An alteration and addition is a balancing act. It's tempting to touch virtually everything, leaving little of the original home and its wealth of accumulated history. At the other end of the spectrum, leaving the existing home untouched and tacking on an extra room or two can be equally problematic and misses the opportunity to improve problem areas. This considered alteration and addition to a 1960s-era home in Melbourne's Rosanna by Nest Architects capitalises on the home's good qualities and fixes the less than ideal. What can be saved in your addition?
Rebecca and Scott, a young couple with two kids and a family cat bought a 1960s era home. They loved the home - Scott had studied architecture, so he apprciated its mid-century modern design - but given its age it was out of touch with our modern expectations. While Rebecca and Scott wanted to keep as much of the home as possible, they wanted to improve the kitchen, laundry and bathroom while creating a home suitable for a growing intergenerational family.
The house had some clear assets: floor-to-ceiling glass created a sense of openness in the North-South oriented spaces. Plus the large block of land and generous setback from the street helped the home feel more like a pavilion in a garden than a typical suburban house.
Internally, exposed roof beams, pendant lights and structural window frames were key to the era and deserved to be retained and celebrated. The established garden was yet another asset that Nest Architects identified in their investigation of the home.
The addition comprises two bedrooms located in a new second storey. The new lightweight second level is clad in Night Sky® (black) COLORBOND® steel which helps to visually distinguish old from new. The upper storey feels like it's built to slide carefully on top of the existing home. An undulating aluminium screen wraps around this space, revealing glimpses of sea green underneath and creating a playful and dynamic facade. The owners will never tire of looking at this facade, it's designed to take on slightly different appearances depending on the viewing angle, time of day and quality of light - it's ever changing. And it's fun!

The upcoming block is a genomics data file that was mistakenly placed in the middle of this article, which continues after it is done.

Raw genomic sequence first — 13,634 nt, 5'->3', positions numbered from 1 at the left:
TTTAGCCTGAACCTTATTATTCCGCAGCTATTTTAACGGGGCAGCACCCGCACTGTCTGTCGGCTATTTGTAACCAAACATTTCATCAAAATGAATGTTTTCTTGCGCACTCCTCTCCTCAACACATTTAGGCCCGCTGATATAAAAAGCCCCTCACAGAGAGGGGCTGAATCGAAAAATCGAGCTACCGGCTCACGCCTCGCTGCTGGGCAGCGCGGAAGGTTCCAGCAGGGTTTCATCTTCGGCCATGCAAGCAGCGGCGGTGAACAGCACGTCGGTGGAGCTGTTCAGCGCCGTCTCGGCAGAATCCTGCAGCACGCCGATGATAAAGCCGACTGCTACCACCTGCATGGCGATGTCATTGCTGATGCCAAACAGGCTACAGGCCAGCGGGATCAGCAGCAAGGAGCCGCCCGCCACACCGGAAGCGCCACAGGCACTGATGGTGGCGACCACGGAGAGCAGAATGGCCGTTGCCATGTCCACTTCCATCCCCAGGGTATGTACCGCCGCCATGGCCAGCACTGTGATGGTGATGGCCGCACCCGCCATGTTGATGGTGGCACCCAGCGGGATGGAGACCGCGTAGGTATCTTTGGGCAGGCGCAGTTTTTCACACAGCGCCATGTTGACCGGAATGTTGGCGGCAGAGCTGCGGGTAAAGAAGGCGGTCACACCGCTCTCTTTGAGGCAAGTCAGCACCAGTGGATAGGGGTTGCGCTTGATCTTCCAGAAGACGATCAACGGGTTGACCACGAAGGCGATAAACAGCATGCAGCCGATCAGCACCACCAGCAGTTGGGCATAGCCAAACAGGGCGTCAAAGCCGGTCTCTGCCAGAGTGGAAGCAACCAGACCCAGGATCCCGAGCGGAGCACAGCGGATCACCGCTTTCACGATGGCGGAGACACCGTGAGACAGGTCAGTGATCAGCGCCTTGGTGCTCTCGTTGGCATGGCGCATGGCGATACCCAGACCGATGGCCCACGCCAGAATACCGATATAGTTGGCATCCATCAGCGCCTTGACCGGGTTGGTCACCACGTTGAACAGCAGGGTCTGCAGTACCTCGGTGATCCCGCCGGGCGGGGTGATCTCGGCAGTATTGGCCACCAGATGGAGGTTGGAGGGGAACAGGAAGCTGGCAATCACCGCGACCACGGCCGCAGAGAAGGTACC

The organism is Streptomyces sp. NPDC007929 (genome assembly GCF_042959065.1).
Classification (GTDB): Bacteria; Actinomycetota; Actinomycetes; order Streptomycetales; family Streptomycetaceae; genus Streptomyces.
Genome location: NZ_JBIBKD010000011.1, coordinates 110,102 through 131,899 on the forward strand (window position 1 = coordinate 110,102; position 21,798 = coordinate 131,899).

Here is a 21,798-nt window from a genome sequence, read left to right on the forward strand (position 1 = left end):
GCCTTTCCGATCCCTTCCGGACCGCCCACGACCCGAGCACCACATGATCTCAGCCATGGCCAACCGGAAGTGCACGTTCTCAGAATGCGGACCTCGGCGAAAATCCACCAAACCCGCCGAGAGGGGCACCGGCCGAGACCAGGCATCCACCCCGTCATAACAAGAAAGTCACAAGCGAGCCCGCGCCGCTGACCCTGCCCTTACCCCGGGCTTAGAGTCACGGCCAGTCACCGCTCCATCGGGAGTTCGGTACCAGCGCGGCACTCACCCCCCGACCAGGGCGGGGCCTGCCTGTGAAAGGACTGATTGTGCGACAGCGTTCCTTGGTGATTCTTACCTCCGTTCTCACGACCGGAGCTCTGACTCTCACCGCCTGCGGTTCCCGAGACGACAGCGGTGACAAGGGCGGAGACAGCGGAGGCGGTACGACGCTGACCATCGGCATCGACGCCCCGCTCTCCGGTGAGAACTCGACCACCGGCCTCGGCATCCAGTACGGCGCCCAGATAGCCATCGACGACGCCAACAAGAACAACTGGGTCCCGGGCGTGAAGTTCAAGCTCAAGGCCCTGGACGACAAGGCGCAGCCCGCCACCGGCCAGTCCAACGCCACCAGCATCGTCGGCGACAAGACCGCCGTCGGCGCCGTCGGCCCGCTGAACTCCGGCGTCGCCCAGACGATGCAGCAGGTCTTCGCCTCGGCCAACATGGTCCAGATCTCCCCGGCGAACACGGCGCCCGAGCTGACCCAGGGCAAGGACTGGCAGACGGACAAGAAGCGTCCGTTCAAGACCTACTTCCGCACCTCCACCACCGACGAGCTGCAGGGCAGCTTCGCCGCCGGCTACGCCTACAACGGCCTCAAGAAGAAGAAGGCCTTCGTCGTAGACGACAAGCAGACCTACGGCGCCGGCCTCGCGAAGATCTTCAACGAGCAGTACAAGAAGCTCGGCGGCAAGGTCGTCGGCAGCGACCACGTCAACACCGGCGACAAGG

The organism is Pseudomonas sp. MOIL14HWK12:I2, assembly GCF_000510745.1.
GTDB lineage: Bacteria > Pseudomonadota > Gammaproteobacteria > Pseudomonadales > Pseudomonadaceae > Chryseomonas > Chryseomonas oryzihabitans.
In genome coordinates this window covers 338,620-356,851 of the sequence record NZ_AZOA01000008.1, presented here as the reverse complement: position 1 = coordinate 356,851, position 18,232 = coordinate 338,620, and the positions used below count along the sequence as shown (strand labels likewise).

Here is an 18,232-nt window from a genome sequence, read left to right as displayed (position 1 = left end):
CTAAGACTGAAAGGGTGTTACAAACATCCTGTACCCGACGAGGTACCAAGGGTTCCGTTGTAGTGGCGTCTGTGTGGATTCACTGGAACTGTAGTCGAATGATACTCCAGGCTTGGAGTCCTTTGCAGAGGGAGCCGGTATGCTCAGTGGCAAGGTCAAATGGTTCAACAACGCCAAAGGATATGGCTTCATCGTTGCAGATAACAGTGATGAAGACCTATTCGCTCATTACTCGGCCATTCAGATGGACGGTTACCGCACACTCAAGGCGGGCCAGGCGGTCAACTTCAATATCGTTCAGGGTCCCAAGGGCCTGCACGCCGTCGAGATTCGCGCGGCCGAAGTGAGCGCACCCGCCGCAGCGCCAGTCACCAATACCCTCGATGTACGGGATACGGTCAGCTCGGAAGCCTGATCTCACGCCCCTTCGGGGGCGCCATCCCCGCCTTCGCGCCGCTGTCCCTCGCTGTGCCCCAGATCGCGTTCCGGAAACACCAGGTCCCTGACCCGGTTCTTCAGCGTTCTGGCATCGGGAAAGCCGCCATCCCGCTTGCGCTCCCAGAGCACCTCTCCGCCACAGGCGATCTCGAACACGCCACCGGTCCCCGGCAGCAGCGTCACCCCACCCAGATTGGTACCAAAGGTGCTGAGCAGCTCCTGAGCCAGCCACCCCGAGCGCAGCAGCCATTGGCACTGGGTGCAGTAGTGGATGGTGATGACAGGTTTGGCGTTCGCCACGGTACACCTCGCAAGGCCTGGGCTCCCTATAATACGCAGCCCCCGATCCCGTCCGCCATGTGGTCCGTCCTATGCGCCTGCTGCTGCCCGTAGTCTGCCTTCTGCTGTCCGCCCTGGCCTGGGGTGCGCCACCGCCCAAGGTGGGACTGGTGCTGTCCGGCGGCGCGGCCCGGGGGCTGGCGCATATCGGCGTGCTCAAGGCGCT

Downstairs has undergone a reconfiguration to create a central core containing the kitchen, laundry, staircase and storage room. Flowing off this services core is the living, dining, study area, master bedroom and two generous bathrooms.
The main living spaces are open-plan, but they are subtly defined by part walls and joinery units. This overcomes a common problem of open-plan spaces feeling cavernous and ill-defined, while ensuring the home feels spacious and open.
A new multi-purpose room provides flexibility for the family. It has the potential to serve as a rumpus, guest bedroom or second living room. Close to the main bathroom you can see this room being used as a semi-permanent bedroom for visiting parents or returning children in the future. Sliding doors give the space flexibility to be opened as a continuation of the living spaces or closed off from the rest of the house for privacy or acoustic separation (handy when the kids are making a racket)! Built into the site, with the South-facing block wall acting as a retaining wall for the garden, the room has the sense of being sunken and protected.
The dining area and multi-purpose room wrap around a southern courtyard. By enclosing this outdoor space on two sides it immediately feels more protected and intimate, making it a natural place to gravitate towards. The courtyard's generous proportions make it versatile enough to handle any gathering from a relaxed summer evening's BBQ to an extended family Christmas.
The internal material palette is understated, subtly referencing the era of the home. A cork floor is soft and natural underfoot, while spotted gum timber lines sections of the interior, brining its warm, caramel tones. Crisp white benchtops, timber veneer joinery and black shadow lines give the home a contemporary twist.
The original cream bricks are exposed in the bathroom. When combined with a green geometric tile and the veneered cabinets it's a tasteful homage to 1960s style, but white subway tiles and benchtops keeps the look fresh.
The concrete blocks, COLORBOND® steel cladding and timber windows are humble, but timeless materials. Blending the best parts of a 1960s home with a sensitive modern addition has given the project a renewed sense of vigour, but one which feels right. The balance of retaining what works and improving what doesn't is perfect here at Rosanna House. What do you think?